Safety on our nation’s highways is a top priority for the Department of Transportation. And this is true whether travelers are driving themselves or using motor carriers.
That’s why Bill Bronrott, Deputy Administrator of the Federal Motor Carrier Safety Administration (FMCSA), rode the bus to Philadelphia last weekend to speak to the American Bus Assocation's "Bus Industry Safety Council" (BISC).
The Council's mission, "to develop and promote methods, materials, and procedures to improve motorcoach safety," makes BISC a natural partner in FMCSA's own safety efforts.
By focusing on three core safety principles, FMCSA and the American Bus Association have worked effectively toward a safer motorcoach industry. And in 2009, deaths in bus-related crashes reached an all-time low.
Raise the safety bar to enter the motorcoach industry
It’s essential to weed out bad actors. Our vetting program investigates all applications for new passenger carriers. This helps prevent unsafe chameleon carriers from trying to evade our safety rules and regulations by coming back under a new name. We have received 2,426 passenger carrier applications since this program began in 2008. And of those applications, we dismissed 352, with another 35 applicants withdrawing vountarily from the process and its scrutiny.
Maintain high safety standards to remain in the industry
Each year, FMCSA and our state and local law enforcement partners conduct an average of 1,200 reviews of motorcoach companies. And these reviews subject carriers' safety practices to vigorous examination.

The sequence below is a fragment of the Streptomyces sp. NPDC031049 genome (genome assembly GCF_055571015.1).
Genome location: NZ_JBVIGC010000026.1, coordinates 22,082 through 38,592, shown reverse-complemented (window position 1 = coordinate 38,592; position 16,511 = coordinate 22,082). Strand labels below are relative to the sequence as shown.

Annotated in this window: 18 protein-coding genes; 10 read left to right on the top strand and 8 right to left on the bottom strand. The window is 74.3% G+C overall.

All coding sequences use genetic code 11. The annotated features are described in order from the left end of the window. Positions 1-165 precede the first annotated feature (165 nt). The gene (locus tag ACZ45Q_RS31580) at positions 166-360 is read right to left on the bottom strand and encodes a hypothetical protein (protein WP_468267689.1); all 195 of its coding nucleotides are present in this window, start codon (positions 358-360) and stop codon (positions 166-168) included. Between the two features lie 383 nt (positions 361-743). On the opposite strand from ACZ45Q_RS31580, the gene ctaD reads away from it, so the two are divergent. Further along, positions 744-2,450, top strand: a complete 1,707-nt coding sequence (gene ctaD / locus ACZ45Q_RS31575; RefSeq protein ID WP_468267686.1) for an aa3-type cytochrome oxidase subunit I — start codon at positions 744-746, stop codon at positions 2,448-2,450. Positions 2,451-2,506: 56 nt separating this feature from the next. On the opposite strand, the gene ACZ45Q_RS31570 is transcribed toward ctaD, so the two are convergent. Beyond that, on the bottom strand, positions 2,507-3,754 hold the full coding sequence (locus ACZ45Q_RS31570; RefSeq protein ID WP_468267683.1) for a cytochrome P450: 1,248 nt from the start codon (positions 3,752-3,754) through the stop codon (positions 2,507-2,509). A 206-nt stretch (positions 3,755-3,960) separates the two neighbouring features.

Remove high risk drivers and carriers from operating
The most recent nationwide passenger carrier safety strike force sweep took place in late August. Over 5,600 safety inspections led to more than 900 motorcoaches being taken out of service.
Those are just a few of the initiatives Deputy Administrator Bronrott discussed with the Bus Industry Safety Council. And we know that the American Bus Association supports those initiatives and our safety-first mission.
Safety can only be achieved by all of us working together. Maintaining buses, training drivers, and even reminding passengers of their safety responsibilities onboard the bus all contribute to that goal. Millions of American travelers depend on buses to get to where they need to go safely and efficiently. And the majority of passenger carriers who operate these buses have been good safety partners with DOT.
Together, we owe it to the increasing number of people who rely on passenger carriers to make sure that every motorcoach and every operator is safe. And FMCSA will continue working toward greater bus safety as if lives depend on it--because they do.